Jonathan Bancroft is the Head of Security for Traveller Assist
Jonathan Bancroft is the Head of Security for Traveller Assist, a medical and security assistance company with offices in the U.K., Australia and Peru.
Jonathan is the former Special Counsel for a major law firm in Panama where he was responsible for kidnap, ransom, extortion, hijacking and piracy cases. He has also held roles on high risk security teams with the BBC and CNN in the Middle East and Africa, and worked for the United Nations at the International Court of Justice in The Hague. Jonathan started his career as an officer in the British Army where he served for 10-years on counter-terrorism and counter-narcotics operations around the world.
Hurricane Irma Safety Considerations for Travellers
As Hurricane Irma approaches the Caribbean and Bahamas, with wind speeds exceeding 180mph, it is already the most powerful storm the Atlantic has seen in over a decade.
It is forecast to bring storm surges up to 10-feet, life-threatening winds and torrential rainfall to Anguilla, Antigua, St Kitts and the Virgin Islands.
Puerto Rico, the Dominican Republic, Haiti, Cuba and the Bahamas could also sustain damage as warm waters in the region fuel the storm.
Travellers in areas where Hurricane Warnings have been issued are reminded to call their travel insurance companies to find out if they are covered.
Traveller Assist Case Manager Sarah Jansen explains, “As a medical assistance and security evacuation company, we are aware of several travel insurance policies that were declined by underwriters after Hurricane Harvey due to government warnings being issued that provided adequate time to leave the region.”
A medical repatriation can cost up to $50,000, with total medical bills in some cases exceeding $1million. Without a travel insurance policy, the traveller is expected to pay this from their own pocket.
When you consider that the cost of most travel insurance policies cost less than the equivalent of a cup of coffee per day, it is a worthwhile investment.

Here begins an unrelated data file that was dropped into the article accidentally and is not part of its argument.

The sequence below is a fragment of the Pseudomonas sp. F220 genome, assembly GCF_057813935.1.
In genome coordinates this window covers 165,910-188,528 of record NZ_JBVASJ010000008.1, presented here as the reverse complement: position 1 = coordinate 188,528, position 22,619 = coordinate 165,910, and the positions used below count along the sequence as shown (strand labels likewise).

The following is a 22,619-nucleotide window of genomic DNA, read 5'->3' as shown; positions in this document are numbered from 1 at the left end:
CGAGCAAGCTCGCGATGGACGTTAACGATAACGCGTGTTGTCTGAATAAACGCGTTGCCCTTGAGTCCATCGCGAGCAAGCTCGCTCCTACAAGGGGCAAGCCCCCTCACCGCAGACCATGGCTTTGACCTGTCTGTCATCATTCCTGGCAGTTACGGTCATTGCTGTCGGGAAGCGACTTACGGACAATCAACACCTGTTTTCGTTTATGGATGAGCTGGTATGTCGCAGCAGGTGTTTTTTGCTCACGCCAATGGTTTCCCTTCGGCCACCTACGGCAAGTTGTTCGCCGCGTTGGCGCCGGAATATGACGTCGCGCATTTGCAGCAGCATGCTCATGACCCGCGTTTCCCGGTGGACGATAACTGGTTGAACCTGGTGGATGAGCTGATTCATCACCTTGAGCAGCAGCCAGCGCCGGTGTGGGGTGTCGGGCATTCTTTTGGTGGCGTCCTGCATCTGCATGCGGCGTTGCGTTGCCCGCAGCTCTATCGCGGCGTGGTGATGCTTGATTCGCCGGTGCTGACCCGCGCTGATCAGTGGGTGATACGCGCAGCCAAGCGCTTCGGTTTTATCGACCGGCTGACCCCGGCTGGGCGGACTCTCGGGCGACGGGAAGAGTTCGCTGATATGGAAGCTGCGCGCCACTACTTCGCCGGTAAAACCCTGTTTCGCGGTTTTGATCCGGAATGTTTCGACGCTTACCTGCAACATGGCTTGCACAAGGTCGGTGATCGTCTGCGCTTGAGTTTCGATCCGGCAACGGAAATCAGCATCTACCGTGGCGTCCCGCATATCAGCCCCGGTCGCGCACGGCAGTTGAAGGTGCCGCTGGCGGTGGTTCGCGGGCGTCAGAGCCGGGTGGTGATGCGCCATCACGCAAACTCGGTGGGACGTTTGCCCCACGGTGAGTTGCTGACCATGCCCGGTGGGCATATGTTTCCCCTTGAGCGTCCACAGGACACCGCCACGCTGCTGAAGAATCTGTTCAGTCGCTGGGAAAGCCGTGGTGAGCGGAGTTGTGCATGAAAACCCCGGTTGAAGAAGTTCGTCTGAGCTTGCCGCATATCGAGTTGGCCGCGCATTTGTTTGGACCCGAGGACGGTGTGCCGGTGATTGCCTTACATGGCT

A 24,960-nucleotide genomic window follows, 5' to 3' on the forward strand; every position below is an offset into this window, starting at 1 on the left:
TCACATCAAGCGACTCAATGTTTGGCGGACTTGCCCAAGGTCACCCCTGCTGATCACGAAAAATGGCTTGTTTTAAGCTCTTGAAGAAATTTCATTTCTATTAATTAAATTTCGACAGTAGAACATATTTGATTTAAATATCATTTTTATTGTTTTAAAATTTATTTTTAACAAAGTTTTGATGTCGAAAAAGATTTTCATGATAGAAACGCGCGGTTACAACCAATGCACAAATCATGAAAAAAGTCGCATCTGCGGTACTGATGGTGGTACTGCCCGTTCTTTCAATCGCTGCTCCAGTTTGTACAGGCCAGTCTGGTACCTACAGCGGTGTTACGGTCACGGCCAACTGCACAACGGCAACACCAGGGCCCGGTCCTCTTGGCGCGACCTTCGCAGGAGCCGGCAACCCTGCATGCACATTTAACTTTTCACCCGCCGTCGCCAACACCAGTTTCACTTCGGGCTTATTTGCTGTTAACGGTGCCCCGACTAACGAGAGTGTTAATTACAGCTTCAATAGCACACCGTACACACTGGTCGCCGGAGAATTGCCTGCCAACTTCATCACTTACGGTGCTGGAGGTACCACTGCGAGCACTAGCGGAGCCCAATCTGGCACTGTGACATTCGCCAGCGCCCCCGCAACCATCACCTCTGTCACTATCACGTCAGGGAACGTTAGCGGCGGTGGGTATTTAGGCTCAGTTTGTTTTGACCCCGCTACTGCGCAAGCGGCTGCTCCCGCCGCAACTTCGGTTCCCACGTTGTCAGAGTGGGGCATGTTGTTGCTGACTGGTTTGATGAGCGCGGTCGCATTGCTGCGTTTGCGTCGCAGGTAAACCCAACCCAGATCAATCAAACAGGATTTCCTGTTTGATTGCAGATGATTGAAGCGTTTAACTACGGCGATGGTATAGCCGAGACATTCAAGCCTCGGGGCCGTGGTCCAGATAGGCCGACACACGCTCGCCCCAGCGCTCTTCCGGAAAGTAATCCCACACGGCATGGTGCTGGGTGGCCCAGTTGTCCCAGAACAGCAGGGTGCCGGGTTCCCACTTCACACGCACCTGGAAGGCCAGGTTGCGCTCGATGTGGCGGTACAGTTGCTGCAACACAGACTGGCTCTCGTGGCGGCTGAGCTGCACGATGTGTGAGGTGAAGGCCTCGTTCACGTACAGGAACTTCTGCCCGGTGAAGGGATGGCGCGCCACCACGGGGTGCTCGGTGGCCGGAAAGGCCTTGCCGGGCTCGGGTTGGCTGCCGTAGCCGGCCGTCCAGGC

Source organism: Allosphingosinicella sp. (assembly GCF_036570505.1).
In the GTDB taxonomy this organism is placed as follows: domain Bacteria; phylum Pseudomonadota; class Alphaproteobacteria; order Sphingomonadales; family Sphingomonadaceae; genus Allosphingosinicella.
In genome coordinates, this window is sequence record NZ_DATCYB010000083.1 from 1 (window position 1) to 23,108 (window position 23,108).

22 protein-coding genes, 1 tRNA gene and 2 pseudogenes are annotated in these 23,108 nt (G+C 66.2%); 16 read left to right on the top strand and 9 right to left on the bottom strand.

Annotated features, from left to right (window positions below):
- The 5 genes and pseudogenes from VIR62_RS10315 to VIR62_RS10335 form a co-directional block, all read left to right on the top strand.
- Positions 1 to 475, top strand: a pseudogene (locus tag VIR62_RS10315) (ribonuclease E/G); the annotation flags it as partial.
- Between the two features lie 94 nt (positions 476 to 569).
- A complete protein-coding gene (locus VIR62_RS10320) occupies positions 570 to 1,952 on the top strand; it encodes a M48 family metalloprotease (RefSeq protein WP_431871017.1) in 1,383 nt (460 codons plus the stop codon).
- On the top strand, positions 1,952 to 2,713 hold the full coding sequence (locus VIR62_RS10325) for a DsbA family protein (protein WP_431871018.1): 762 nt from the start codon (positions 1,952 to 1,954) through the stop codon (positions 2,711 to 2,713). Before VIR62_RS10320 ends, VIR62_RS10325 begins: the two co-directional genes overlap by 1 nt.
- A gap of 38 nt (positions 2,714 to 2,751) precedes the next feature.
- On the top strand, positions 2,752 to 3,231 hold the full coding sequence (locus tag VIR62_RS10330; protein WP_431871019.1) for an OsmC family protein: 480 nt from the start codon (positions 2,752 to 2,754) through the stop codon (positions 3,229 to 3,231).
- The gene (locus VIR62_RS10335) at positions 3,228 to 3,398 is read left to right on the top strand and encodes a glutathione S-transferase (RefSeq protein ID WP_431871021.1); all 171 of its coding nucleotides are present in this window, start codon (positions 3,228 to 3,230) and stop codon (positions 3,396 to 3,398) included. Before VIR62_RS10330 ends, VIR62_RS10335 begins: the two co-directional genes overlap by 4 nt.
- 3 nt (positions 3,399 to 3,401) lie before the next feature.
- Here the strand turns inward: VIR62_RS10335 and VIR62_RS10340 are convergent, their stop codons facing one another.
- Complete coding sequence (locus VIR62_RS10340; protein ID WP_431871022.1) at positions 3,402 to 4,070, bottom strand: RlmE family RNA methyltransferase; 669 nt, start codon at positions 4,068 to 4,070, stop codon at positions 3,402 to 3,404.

Traveller Assist, Head of Security, Jonathan Bancroft advises, “If possible, travellers are advised to evacuate the areas forecast to be affected immediately. If it is not possible, follow these hurricane safety tips.”
- Keep your mobile phones charged. This will allow you to call for help if needed, and help family/friends to call you and check on your welfare.
- Keep flashlights and spare batteries handy. During a hurricane, the power will most likely go off. Having flashlights will help you to find safety, signal for help, and provide light for everyday tasks.
- Monitor local news and weather. If possible, carry a battery powered or dynamo radio. Listen for evacuation notices and local safety information.
- Know your evacuation routes, and don’t leave it too late to evacuate. If you are staying in a coastal area, go to high-ground.
- Pack a ‘Go Bag’ with food, water, medications, first-aid kit, cash, clothes, blankets and important travel/medical/insurance documents.
- Contact your countries embassy or consulate to inform them that you are in the area. Follow their safety advice.
- If you have been advised to shelter in place, keep away from windows and glass doors, and stay in an internal room of the building, ideally not on the ground-floor and a room with more than one exit-door.
- Don’t forget your pets. They are family too and need consideration for either sheltering in place, or following the evacuation plan.
Remember, a lull in a storm does not mean it is over. It often signifies the eye of the storm, meaning more wind and rain will follow. Anyone caught in a hurricane should wait for the authorities to announce that the danger has passed.
You might also be interested in ‘Caribbean and USA: Hurricane Irma to bring ‘hazardous sea and weather conditions’ from Tuesday, be prepared‘, which features links to advice from embassies and some prep advice tweets.
|Like what you read? Sign up here for our free Daily Updates.
We also send out a Weekly K+R Update, bundling together all the kidnap, ransom and extortion news of the week in one easy to read newsletter. (Same form – options at the end.)
Other ways to stay up to date: